Showrunner Simon Racioppa Talks Spin-Off Series The Boys: Diabolical

Do you want more of The Boys and are impatiently waiting for season three to hit our screens in June? Well, we are with you on that – but you won’t have to wait that long to return to this universe.

Animated anthology spin-off series The Boys Presents: Diabolical is out now on Prime Video, satisfying your hunger for more from this chaotic superhero world.

Whilst it will certainly tide you over until the main show returns, Diabolical is also brilliant in its own right, bringing us manically fun and riotously entertaining glimpses into the expanded world of the Vought-Verse.

Following in the true spirit of The Boys, it’s ultraviolent, grossly hilarious, and at times emotional, whilst also being a love letter to the beauty of animation.

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Each episode dives into a previously unseen crevice of The Boys’ world, featuring both beloved returning characters and new ones across a wide range of stories.

A different writer helms each episode, with the assembled line-up featuring incredible talent such as Andy Samberg, Awkwafina, Seth Rogen, Justin Roiland, and many more.

For showrunner Simon Racioppa, who oversees the whole anthology, it was crucial that the series lets these writers’ voices shine through.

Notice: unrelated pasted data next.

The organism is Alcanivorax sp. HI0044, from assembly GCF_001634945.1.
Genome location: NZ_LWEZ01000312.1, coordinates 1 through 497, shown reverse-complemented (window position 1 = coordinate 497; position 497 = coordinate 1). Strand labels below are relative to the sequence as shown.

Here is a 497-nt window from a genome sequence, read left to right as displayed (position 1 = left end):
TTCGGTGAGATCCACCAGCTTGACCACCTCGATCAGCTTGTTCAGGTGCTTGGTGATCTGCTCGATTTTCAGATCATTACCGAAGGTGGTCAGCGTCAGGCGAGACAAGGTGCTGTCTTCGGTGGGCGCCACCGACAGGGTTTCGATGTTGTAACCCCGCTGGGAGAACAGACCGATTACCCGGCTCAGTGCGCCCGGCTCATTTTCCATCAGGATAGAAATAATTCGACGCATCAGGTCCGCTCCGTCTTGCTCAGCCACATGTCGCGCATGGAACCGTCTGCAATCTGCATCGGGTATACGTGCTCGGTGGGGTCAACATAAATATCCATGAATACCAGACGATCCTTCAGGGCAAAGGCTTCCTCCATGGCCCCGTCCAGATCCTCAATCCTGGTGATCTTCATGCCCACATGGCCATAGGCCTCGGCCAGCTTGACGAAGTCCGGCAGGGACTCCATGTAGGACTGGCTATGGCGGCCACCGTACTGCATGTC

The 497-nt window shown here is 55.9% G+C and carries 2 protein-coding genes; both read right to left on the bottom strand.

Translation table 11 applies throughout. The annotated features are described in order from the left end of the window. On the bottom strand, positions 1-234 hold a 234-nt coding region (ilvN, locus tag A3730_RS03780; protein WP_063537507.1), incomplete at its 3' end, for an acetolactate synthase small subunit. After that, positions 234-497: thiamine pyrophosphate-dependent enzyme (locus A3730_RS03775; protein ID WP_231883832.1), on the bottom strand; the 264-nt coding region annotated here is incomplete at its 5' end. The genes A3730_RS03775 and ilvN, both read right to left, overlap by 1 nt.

He explained to Zavvi that this meant the show had to be tackled in the opposite way to usual: “It was a dream come true working with these people we admired, and that’s one of the reasons we reached out to them. We liked their work, so wanted to work with them.

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“Usually when you run a TV show, like on Invincible, your aim is to try and bring everybody into your vision, funneling that. But here, we wanted to do something different. I didn’t want Awkwafina to write how I write, I wanted her to write how she writes. I wanted to make it her episode, and it was the same for all.

“That proved to be an interesting challenge as we had to figure out how to produce these episodes, make them fit into the world of The Boys, but make them 100 percent Awkwafina, or Andy Samberg, or the other writers – we didn’t want to lose their voice or vision.

“That’s the opposite of what you usually do on a TV series, but it was really fun and I learnt a lot from all involved.”

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In order to achieve this, things had to be switched up in regards to the animation too, ensuring each episode is individualistic, matching the various tones the writers were bringing to the series.

Every episode not only features a new story, but is told using a different animation style, ranging from anime to Korean horror.

Racioppa tells us whilst this complicated the design process, it was worth it: “That was one of the first decisions we made on the show – it was either making them all in one style, or making them multiple different styles depending on the episode.

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“Making them all one style is vastly easier as you only have to design things one time – you settle on one look, and then you can reuse things multiple times across episodes – like we did with Invincible.